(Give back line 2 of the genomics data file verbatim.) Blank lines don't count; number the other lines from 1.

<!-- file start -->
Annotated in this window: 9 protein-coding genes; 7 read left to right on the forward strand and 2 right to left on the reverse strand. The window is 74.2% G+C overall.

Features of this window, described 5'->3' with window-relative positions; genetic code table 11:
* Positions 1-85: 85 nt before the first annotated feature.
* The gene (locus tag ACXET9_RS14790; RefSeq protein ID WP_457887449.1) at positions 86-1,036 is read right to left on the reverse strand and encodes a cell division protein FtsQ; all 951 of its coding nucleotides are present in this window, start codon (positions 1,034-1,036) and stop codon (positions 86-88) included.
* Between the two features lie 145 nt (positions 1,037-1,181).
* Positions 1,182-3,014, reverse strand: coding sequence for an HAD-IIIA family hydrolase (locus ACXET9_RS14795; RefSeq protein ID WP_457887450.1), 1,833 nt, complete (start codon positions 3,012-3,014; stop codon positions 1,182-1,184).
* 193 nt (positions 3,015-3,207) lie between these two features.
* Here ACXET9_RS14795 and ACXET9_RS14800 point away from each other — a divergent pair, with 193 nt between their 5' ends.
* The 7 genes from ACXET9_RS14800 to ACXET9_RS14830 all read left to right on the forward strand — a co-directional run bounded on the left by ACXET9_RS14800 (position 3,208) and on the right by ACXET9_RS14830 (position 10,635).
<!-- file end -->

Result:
Features of this window, described 5'->3' with window-relative positions; genetic code table 11: